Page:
I told you I was dramatic!!
I spent a further two days in hospital before I was told the news that if I was able to tackle walking up and down a small flight of stairs I was allowed to go home. I built it up so much in my head that I made myself scared – actually scared to walk up and down the stairs, although I was so desperate to go home that there was no way I was letting anything stop me and I did it on my first attempt!
Ash came to pick me up and I flew (well, was pushed in a wheelchair!) out of the hospital doors knowing I never wanted to go back.
Being back at home was great, though I just didn’t feel comfortable. I was on edge and I felt quite stressed at not being in hospital with nurses monitoring me. I had back ache that started soon after I got home but I put it down to moving around quite a bit that day and sitting in the car so I tried as best I could to ignore it.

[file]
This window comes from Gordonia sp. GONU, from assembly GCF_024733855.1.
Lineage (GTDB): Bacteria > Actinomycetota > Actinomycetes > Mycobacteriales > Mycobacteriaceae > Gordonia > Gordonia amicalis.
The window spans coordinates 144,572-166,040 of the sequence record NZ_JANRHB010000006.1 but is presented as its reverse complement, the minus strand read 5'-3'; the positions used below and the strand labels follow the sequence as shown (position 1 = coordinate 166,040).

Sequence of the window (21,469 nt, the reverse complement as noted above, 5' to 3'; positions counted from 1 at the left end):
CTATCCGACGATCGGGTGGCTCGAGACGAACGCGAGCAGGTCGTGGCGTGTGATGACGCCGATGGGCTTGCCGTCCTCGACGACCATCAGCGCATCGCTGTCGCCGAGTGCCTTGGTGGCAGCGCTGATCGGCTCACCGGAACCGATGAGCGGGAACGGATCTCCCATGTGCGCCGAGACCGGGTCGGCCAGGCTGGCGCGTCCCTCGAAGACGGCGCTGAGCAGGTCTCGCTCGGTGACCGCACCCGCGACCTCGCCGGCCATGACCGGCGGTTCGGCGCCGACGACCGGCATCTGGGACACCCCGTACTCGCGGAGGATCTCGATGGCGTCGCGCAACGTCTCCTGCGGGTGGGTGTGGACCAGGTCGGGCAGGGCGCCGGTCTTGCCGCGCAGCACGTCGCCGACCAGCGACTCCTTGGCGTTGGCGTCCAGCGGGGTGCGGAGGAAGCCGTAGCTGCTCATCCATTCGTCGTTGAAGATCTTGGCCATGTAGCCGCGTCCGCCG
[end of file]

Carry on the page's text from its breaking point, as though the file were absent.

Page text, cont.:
Unfortunately that night after less than two hours sleep I started being sick. Ash called the ward that I had just been discharged from and they told us to go straight to Stepping Hill A&E, I was seen almost immediately and before I knew it I was lay back in a hospital bed, gorgeous hospital gown on, a cannula in my arm and on IV paracetamol.
After lots of tests, an X-Ray and a CT scan I found out that my bowels had stopped working. This meant that everything I had consumed for the past day or so couldn’t go down so it had to come back up. According to the doctors it is something that normally happens five days post-surgery, not eight days which mine was. I was back in hospital but I was relieved to be. I’m pretty sure that has to be the shortest trip home before readmission to hospital on record!
I sincerely hope that I haven’t unnerved anyone with the tales I have told in this post – it was certainly not my intention if I did! I just want to prove that no matter how rocky your road is, time doesn’t stand still, you will get through set-backs and pain doesn’t last forever. I am aware that not everyone’s experience is like mine and that there are some people out there in much worse situations than me. I do think that every cloud has a silver lining, whether that silver lining is a funny story you can share, receiving crazy amounts of love, the beautiful care of a nurse or having new found time to yourself, it’s not all bad and we can all learn to find the good in any situation we face – even if it is just a little bit!